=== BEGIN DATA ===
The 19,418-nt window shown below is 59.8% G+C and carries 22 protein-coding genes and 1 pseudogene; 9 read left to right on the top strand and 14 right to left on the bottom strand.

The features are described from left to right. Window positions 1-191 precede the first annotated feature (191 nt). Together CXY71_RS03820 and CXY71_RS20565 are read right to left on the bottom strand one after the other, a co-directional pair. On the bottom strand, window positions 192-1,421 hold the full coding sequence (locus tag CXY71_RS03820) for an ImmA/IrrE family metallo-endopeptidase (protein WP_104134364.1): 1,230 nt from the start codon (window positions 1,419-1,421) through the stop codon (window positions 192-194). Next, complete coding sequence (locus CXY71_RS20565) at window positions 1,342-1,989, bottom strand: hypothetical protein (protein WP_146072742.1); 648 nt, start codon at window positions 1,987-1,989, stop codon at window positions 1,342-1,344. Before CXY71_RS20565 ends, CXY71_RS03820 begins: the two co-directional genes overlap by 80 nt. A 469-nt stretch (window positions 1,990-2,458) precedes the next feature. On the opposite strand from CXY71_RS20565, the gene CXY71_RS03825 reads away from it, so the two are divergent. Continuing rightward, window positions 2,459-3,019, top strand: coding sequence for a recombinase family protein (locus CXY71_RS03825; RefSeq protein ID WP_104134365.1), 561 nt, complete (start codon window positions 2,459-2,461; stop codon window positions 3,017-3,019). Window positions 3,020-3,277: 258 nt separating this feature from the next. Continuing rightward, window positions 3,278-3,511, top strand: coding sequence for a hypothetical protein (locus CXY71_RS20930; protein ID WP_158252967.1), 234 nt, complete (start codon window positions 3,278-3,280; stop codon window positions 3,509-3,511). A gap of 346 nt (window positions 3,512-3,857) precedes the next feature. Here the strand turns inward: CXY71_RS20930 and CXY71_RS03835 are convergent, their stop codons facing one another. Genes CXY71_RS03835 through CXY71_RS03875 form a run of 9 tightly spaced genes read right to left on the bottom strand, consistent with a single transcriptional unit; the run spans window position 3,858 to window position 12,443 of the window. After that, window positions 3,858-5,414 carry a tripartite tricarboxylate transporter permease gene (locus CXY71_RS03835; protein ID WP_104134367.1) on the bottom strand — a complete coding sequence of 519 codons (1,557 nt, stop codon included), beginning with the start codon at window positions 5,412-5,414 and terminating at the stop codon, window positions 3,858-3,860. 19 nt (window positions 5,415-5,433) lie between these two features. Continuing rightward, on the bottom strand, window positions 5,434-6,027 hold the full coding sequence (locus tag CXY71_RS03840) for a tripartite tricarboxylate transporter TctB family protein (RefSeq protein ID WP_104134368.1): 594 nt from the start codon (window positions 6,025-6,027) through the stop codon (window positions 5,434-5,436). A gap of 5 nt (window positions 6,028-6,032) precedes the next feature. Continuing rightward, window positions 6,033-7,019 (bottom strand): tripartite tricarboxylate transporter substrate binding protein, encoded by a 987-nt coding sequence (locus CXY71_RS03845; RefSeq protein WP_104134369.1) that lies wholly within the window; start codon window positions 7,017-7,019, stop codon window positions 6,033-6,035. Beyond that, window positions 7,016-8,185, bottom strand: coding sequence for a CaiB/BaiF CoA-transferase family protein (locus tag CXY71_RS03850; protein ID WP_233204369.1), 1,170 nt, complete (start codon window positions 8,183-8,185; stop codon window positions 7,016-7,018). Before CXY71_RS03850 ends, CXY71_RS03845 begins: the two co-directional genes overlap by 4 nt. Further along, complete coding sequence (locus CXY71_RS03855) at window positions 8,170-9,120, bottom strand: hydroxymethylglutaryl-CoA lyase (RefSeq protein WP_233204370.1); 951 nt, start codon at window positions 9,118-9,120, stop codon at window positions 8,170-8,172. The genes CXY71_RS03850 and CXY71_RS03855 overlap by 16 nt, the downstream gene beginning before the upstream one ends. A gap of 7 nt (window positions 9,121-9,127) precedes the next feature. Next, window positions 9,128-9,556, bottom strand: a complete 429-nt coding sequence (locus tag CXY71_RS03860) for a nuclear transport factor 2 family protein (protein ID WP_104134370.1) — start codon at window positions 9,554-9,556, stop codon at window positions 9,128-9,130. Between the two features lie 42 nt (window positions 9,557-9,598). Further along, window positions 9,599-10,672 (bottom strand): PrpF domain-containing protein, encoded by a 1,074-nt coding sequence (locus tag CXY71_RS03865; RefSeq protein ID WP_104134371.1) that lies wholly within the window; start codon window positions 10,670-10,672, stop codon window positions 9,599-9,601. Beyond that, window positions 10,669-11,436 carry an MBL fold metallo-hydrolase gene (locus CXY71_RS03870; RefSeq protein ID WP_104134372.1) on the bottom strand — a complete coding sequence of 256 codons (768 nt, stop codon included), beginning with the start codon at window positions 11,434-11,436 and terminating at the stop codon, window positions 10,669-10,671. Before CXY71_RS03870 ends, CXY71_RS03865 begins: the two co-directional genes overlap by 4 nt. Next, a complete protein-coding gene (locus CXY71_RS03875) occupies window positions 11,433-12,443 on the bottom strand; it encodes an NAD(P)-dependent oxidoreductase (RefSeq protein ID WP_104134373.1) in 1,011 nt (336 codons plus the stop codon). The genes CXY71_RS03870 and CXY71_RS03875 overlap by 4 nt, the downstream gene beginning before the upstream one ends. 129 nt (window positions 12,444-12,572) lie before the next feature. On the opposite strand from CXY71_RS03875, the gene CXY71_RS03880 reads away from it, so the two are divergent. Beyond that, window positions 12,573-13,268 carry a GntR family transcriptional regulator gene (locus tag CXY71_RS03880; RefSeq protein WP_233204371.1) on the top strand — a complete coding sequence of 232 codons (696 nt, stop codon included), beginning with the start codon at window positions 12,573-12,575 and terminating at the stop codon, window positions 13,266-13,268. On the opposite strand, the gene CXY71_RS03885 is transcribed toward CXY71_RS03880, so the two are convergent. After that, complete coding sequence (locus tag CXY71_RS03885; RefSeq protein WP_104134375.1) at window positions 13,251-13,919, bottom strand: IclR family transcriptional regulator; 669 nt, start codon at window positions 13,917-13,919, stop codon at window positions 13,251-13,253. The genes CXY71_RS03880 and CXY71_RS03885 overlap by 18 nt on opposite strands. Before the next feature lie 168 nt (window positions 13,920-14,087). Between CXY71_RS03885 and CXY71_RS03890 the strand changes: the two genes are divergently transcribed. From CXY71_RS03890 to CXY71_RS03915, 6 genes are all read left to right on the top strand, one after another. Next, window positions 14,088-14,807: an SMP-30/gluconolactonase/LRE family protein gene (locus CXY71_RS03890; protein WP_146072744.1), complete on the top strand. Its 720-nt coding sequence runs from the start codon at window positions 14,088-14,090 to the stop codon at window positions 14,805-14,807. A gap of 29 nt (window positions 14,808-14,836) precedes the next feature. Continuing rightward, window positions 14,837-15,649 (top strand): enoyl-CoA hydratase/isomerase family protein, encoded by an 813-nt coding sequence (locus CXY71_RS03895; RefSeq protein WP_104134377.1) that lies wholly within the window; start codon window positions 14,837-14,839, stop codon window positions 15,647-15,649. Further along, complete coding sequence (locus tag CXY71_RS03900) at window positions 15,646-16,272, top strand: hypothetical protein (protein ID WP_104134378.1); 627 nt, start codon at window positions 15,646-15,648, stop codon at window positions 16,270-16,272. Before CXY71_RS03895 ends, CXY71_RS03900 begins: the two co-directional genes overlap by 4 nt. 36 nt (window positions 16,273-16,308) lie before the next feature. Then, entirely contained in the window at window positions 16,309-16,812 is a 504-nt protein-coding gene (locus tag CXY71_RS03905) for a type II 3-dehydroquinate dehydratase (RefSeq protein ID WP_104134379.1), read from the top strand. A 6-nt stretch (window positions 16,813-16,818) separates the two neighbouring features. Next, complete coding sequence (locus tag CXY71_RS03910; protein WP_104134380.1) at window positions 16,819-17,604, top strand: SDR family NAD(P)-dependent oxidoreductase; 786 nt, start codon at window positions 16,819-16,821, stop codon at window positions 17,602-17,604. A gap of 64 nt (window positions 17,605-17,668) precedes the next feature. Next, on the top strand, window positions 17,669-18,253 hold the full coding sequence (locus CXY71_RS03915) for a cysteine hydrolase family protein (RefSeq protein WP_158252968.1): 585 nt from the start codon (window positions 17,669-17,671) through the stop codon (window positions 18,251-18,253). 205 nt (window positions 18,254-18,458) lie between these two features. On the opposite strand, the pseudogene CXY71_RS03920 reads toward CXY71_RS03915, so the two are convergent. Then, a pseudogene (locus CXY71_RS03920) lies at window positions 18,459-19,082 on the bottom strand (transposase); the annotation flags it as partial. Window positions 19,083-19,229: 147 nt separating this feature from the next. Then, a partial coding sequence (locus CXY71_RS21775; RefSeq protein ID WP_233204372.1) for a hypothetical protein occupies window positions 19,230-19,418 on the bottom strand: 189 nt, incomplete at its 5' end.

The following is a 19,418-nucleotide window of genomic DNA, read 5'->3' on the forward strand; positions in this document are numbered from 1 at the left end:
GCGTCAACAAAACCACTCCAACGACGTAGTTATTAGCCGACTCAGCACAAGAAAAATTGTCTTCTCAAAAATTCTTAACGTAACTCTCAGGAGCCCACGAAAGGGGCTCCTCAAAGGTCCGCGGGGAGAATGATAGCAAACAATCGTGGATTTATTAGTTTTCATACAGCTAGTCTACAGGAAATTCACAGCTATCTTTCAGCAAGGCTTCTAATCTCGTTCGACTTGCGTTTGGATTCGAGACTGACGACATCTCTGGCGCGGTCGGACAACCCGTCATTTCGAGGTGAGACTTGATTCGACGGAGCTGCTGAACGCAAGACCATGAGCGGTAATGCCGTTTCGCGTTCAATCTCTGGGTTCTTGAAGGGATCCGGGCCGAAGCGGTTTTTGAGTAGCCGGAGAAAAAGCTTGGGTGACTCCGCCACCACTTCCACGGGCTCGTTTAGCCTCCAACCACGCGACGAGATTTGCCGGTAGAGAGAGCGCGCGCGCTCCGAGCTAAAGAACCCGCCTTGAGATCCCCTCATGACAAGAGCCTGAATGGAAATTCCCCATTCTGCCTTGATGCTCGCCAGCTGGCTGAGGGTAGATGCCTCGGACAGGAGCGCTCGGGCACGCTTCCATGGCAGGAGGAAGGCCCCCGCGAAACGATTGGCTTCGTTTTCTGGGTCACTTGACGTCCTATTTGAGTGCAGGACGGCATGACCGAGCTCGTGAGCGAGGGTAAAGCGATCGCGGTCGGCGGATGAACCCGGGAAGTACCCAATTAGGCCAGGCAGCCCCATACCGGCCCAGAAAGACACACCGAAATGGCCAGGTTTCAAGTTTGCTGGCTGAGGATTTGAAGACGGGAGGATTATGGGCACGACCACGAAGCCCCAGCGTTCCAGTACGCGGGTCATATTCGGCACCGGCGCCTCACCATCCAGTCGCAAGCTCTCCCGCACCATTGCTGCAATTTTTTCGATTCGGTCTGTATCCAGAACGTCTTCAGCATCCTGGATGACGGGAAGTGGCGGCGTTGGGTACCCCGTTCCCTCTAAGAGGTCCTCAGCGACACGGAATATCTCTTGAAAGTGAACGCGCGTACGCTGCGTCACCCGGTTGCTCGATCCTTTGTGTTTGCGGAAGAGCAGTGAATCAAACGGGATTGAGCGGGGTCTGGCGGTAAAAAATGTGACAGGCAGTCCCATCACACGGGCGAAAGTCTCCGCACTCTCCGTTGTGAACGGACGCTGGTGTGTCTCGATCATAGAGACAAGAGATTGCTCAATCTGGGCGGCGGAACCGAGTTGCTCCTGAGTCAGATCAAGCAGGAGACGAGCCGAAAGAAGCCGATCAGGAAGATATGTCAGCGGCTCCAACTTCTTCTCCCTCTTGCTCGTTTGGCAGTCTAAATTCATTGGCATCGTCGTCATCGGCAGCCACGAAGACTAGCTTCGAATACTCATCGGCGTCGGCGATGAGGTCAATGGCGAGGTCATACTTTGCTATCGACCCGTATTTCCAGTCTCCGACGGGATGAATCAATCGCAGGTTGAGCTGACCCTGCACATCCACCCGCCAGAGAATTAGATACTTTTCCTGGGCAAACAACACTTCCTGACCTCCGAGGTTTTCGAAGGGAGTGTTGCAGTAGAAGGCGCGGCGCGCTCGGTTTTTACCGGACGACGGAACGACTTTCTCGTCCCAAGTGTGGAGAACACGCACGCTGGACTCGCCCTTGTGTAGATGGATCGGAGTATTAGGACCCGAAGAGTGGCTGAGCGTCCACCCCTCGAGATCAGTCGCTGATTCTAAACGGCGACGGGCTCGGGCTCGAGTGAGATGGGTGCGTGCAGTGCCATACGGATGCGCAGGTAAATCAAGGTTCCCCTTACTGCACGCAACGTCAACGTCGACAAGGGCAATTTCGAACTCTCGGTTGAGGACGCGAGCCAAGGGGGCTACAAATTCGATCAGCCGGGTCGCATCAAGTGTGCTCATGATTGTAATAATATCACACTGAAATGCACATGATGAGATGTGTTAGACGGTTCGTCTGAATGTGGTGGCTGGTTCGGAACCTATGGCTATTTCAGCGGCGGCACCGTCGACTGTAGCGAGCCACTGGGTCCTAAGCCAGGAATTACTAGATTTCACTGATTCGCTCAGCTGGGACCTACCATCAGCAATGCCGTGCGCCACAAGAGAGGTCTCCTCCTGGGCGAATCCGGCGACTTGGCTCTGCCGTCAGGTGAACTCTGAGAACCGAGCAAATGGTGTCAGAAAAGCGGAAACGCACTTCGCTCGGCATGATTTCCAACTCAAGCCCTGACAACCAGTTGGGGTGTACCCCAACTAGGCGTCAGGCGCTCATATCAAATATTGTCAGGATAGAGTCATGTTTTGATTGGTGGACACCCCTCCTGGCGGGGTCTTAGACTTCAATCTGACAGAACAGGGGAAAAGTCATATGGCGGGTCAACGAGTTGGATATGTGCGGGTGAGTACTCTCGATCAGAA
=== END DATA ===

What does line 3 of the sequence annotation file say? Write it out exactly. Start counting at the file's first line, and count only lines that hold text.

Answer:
The following is a 19,418-nucleotide window of genomic DNA, read 5'->3' on the forward strand; positions in this document are numbered from 1 at the left end: